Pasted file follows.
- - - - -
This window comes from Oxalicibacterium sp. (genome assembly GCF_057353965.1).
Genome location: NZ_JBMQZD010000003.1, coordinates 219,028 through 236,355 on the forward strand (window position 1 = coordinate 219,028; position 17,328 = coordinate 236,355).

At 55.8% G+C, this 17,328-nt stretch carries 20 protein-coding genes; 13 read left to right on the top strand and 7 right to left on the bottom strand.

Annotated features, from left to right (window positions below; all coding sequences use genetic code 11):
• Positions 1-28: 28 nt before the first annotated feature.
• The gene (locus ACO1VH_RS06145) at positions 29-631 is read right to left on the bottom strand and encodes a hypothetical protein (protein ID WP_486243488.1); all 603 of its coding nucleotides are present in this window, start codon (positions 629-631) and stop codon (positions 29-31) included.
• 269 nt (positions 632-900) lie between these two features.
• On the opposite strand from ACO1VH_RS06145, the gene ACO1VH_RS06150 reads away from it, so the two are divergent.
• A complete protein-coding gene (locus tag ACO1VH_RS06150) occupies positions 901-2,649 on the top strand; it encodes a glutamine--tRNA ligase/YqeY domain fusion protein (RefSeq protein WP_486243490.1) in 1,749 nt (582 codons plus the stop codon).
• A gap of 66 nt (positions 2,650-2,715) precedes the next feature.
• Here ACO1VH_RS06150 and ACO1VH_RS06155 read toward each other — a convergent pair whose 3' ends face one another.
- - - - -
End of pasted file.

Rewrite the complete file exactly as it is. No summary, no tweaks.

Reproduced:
This window comes from Oxalicibacterium sp. (genome assembly GCF_057353965.1).
Genome location: NZ_JBMQZD010000003.1, coordinates 219,028 through 236,355 on the forward strand (window position 1 = coordinate 219,028; position 17,328 = coordinate 236,355).

At 55.8% G+C, this 17,328-nt stretch carries 20 protein-coding genes; 13 read left to right on the top strand and 7 right to left on the bottom strand.

Annotated features, from left to right (window positions below; all coding sequences use genetic code 11):
• Positions 1-28: 28 nt before the first annotated feature.
• The gene (locus ACO1VH_RS06145) at positions 29-631 is read right to left on the bottom strand and encodes a hypothetical protein (protein ID WP_486243488.1); all 603 of its coding nucleotides are present in this window, start codon (positions 629-631) and stop codon (positions 29-31) included.
• 269 nt (positions 632-900) lie between these two features.
• On the opposite strand from ACO1VH_RS06145, the gene ACO1VH_RS06150 reads away from it, so the two are divergent.
• A complete protein-coding gene (locus tag ACO1VH_RS06150) occupies positions 901-2,649 on the top strand; it encodes a glutamine--tRNA ligase/YqeY domain fusion protein (RefSeq protein WP_486243490.1) in 1,749 nt (582 codons plus the stop codon).
• A gap of 66 nt (positions 2,650-2,715) precedes the next feature.
• Here ACO1VH_RS06150 and ACO1VH_RS06155 read toward each other — a convergent pair whose 3' ends face one another.